As such, USDA left its season-average farm price unchanged from May, at $3.20 per bushel.

Global corn production in 2020/21 is up slightly, to 1.487 billion metric tons. USDA noted an uptick in corn exports in Argentina, while exports have been trending lower in Brazil since March. Global ending stocks are down to 13.302 billion bushels after reductions in China, South Africa, Argentina and Paraguay more than offset increases in Brazil and India.

Soybeans

For soybeans, USDA moved 2019/20 ending stocks slightly higher, from 580 million bushels in May up to 585 million bushels in June – a reversal from analyst expectations, with the average trade guess expecting it to tick lower to 577 million bushels.

USDA raised 2020/21 beginning stocks by 5 million bushels but noted a higher crush that contributed to slightly lower ending stocks. The agency added 15 million bushels to its 2019/20 soybean crush ledger, citing an uptick in domestic soymeal use. Exports fell 25 million bushels on stiff competition with South America. After all of those factors were balanced out, USDA left 2020/21 ending stocks at 395 million bushels, which was moderately below the average trade guess of 426 million bushels.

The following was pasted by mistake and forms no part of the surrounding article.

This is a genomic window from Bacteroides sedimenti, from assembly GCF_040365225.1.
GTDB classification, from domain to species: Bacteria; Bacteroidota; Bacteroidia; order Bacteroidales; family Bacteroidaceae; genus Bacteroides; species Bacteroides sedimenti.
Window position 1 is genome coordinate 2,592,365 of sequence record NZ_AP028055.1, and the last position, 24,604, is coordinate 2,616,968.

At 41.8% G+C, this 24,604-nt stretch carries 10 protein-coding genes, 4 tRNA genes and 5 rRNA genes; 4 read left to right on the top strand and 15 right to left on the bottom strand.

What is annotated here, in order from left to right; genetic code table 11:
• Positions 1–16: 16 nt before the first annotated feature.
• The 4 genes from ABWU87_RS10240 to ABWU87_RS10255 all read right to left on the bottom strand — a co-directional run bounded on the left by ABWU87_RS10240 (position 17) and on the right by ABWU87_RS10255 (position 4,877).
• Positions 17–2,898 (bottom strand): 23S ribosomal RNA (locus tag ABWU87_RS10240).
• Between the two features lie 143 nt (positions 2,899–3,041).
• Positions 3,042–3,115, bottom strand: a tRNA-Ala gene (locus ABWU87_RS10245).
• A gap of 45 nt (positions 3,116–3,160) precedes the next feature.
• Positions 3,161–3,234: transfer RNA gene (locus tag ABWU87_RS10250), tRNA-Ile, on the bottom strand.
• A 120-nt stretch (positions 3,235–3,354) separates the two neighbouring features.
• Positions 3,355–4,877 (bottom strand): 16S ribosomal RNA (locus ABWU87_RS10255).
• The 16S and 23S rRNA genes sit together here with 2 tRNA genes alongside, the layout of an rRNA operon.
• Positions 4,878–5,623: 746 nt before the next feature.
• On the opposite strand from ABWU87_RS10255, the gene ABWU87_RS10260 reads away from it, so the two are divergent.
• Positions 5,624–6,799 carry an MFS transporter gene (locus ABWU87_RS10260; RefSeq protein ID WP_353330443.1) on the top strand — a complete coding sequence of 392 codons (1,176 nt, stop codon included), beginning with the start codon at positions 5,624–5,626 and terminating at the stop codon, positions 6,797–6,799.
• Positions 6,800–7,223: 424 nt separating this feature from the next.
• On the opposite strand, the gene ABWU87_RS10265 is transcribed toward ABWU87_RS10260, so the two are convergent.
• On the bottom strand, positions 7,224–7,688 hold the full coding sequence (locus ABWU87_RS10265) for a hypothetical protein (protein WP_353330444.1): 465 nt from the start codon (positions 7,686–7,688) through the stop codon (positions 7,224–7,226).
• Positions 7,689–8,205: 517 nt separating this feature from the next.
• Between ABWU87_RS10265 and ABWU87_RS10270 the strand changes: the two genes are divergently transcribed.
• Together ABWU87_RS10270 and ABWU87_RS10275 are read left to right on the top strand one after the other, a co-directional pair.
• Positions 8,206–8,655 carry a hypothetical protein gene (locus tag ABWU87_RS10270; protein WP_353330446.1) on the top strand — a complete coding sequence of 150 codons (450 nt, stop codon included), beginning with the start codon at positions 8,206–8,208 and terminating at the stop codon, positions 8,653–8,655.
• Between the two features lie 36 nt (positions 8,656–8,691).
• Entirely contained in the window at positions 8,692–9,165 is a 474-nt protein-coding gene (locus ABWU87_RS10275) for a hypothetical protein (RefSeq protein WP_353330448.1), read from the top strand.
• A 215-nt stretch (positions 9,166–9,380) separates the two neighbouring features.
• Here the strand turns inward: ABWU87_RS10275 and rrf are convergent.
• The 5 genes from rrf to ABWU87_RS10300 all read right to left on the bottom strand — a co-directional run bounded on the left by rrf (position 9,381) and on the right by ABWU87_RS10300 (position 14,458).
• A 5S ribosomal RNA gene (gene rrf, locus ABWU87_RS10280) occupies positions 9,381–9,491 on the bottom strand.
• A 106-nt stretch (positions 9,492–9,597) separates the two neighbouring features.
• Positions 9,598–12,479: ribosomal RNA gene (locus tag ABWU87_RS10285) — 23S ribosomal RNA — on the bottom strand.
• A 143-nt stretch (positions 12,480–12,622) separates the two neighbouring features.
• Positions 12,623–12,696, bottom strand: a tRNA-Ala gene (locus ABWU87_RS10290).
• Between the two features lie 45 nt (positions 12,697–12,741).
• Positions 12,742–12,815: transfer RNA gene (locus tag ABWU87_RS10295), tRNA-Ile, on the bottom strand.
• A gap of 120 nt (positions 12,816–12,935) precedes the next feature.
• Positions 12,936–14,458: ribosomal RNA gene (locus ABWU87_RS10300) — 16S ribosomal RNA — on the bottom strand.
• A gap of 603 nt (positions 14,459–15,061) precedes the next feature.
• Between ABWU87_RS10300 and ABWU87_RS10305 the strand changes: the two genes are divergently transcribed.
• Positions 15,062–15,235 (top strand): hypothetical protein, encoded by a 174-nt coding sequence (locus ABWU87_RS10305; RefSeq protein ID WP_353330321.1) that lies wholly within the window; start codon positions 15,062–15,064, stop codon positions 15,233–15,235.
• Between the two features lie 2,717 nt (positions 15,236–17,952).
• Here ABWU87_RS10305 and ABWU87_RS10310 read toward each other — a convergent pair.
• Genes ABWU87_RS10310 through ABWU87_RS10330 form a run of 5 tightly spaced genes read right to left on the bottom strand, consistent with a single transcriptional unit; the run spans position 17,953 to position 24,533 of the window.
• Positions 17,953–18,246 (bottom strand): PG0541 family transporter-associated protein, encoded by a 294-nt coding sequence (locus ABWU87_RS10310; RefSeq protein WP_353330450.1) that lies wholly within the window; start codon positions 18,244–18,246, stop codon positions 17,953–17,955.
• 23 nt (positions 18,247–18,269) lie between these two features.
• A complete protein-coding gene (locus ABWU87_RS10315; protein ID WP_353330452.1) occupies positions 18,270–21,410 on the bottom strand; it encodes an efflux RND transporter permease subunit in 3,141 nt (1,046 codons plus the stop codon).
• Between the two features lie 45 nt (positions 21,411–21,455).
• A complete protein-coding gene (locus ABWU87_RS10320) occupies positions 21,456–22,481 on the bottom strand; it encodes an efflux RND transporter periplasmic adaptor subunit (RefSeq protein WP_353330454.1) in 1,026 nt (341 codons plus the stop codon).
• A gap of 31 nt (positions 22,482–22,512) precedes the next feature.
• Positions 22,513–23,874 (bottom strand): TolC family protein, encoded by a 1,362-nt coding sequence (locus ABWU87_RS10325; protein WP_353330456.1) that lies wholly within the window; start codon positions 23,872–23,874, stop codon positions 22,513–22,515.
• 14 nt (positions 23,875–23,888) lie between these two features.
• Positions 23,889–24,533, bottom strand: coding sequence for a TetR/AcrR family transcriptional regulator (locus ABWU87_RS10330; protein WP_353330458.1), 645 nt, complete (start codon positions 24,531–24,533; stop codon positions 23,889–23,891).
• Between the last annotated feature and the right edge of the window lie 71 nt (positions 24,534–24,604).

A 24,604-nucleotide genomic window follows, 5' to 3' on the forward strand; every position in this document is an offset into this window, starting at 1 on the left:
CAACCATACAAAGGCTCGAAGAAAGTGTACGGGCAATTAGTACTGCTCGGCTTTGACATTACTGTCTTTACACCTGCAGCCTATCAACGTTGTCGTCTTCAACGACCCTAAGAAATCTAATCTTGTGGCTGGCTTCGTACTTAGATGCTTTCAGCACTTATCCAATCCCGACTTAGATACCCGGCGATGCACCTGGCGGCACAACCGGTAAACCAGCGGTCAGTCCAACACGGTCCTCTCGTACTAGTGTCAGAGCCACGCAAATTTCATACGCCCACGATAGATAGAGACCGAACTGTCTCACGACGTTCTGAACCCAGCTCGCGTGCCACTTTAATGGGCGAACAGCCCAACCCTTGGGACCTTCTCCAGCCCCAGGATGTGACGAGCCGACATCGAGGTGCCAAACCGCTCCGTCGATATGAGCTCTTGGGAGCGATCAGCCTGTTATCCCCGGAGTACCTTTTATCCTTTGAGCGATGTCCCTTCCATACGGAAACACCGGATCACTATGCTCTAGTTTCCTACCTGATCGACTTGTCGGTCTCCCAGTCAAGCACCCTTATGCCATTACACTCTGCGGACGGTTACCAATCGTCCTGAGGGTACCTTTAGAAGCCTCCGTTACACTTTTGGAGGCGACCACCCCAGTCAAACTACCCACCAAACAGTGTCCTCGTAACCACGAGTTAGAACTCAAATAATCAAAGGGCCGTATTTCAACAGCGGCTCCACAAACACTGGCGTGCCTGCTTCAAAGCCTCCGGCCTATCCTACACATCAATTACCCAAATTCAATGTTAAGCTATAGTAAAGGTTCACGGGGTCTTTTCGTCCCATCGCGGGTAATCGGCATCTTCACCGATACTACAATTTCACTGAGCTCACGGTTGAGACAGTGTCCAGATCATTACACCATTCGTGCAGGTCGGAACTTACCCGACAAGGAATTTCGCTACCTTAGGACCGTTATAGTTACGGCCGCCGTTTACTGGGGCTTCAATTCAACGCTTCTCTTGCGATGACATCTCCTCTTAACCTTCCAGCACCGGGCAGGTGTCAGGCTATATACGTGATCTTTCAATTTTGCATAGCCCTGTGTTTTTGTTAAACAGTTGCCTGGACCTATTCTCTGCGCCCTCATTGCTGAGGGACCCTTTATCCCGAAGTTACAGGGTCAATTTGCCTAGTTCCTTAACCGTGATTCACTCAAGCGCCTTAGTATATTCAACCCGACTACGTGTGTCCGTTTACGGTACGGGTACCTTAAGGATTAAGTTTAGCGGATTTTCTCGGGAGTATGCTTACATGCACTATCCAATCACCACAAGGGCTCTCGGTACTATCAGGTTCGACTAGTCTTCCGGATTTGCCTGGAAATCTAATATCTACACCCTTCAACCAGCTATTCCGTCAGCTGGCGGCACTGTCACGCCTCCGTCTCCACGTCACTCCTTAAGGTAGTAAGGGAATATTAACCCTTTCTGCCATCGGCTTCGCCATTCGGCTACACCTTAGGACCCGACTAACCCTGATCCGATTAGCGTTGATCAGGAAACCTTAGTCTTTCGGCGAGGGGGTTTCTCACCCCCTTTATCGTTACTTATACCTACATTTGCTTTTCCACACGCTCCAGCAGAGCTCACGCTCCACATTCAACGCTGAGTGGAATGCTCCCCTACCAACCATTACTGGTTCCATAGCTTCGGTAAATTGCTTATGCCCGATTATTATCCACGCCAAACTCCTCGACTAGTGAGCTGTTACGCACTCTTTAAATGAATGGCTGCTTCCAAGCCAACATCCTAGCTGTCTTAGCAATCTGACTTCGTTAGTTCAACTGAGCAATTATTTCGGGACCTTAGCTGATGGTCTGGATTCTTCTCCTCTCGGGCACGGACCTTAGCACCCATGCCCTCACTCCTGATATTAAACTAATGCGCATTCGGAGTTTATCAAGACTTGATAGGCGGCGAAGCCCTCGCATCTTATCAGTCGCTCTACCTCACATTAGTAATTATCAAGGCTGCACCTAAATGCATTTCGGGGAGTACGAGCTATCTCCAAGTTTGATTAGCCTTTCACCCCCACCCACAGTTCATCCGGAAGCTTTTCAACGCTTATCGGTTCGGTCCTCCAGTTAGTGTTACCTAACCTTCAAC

“Expect new crop soybean ending stocks to remain tight,” Holland predicts. “Today’s ending stocks of 395 million mean that at harvest next year, there will only be 33 days of supplies available to end users before new crop enters the system, down from 34 days in the May WASDE report.”

And even with the recent downturn in exports, a longer view shows some optimism around 2020 soybean exports. This year could see the third-most U.S. soybean exports in the past decade, falling only to 2016 and 2017.

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“2019/20 U.S. soybean exports were cut 25 million bushels to 1.65 billion bushels, reflecting weak export demand,” Holland says. “But the decreased export demand forecast was offset by reduced 2019 yield reports from North Dakota and increased crushing forecasts through the end of the marketing year. USDA expects crushing demand to continue through the new year, increasing 2020/21 crushing demand by 15 million bushels to 2.145 billion bushels.”